Scotland : sand hills especially along the seashore
: golf course
specifically : a golf course on linksland

Did you know?

The game of golf originated on the sandy hills of Scotland on a type of terrain known as links or linksland. Eventually, the game's layout came to be called by the same name as the land, and links developed the meaning of "a golf course built on the coastline," which eventually broadened to include any golf course. Links is ultimately derived from the Old English word hlincas, the plural of hlinc, meaning "ridge," and teed off in 15th-century Scottish English as a name for sandy, hilly terrain. Britain has a number of old-fashioned links courses (built to resemble the Scottish landscape and located on the coastline), and there are a few in the United States as well.

Word History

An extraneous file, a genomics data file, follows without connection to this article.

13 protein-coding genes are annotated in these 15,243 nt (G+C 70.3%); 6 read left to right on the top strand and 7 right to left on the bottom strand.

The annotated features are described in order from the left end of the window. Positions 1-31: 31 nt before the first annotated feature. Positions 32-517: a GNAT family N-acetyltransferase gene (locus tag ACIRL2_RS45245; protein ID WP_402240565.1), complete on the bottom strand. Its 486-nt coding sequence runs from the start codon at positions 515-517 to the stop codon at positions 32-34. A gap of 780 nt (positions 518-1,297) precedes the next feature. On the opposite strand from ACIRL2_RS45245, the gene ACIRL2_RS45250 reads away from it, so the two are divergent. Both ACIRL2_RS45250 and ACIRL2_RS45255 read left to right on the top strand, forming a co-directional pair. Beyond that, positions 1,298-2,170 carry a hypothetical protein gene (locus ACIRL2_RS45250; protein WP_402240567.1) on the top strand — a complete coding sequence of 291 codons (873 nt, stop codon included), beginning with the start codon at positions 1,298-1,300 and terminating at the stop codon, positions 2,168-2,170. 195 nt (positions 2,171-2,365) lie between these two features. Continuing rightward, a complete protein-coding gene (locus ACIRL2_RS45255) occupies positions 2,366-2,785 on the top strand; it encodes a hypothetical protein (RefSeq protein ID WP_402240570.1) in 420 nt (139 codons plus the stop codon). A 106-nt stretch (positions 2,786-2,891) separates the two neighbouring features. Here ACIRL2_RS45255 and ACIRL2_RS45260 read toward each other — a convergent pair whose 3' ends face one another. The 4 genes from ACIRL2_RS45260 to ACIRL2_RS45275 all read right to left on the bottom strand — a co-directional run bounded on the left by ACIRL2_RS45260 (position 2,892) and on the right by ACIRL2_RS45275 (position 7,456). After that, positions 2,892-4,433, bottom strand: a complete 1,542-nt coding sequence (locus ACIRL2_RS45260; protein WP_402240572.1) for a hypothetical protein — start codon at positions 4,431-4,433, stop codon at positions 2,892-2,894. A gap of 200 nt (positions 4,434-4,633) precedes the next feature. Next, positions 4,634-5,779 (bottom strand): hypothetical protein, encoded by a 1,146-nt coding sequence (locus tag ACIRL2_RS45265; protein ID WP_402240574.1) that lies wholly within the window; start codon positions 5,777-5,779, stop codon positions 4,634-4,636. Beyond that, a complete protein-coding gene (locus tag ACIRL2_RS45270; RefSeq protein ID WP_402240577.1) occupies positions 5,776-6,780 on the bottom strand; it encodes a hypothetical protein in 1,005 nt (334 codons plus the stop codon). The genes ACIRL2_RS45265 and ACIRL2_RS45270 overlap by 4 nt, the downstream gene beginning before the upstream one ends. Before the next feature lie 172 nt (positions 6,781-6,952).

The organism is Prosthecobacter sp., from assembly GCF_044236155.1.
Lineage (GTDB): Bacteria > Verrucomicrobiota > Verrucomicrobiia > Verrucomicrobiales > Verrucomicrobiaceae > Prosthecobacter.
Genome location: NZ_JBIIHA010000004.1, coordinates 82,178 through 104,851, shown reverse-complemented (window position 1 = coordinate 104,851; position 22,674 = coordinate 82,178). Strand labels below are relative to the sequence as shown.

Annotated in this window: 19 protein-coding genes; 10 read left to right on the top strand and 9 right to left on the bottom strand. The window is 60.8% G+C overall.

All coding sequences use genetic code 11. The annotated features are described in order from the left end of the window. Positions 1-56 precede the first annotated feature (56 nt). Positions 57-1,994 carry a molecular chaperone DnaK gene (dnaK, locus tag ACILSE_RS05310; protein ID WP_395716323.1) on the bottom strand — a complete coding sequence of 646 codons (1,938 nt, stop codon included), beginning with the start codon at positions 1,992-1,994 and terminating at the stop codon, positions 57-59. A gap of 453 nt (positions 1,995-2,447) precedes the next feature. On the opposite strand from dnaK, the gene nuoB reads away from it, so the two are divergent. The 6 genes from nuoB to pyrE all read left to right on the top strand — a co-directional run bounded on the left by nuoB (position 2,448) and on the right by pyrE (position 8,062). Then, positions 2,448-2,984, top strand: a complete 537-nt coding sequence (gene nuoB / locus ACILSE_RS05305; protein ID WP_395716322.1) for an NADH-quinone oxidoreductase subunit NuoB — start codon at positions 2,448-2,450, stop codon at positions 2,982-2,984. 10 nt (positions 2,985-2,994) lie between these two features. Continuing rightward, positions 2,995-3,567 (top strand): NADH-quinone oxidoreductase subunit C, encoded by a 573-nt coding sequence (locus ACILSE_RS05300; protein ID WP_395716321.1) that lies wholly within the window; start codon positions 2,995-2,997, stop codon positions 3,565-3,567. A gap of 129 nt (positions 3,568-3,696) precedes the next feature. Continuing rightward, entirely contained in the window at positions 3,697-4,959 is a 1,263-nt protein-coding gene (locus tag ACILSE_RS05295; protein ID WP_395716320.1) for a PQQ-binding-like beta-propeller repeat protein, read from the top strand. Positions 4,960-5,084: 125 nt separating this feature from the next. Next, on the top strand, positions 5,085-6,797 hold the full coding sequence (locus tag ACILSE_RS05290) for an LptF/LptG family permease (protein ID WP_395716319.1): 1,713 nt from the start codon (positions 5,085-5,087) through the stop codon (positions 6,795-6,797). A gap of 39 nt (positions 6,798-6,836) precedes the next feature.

Middle English, from Old English hlincas, plural of hlinc ridge; akin to Old English hlanc lank

First Known Use

15th century, in the meaning defined at sense 1

Time Traveler
The first known use of links was in the 15th century


Dictionary Entries Near links

Cite this Entry

“Links.” Merriam-Webster.com Dictionary, Merriam-Webster, https://www.merriam-webster.com/dictionary/links. Accessed 29 Sep. 2023.

Kids Definition


noun plural
: a golf course

More from Merriam-Webster on links

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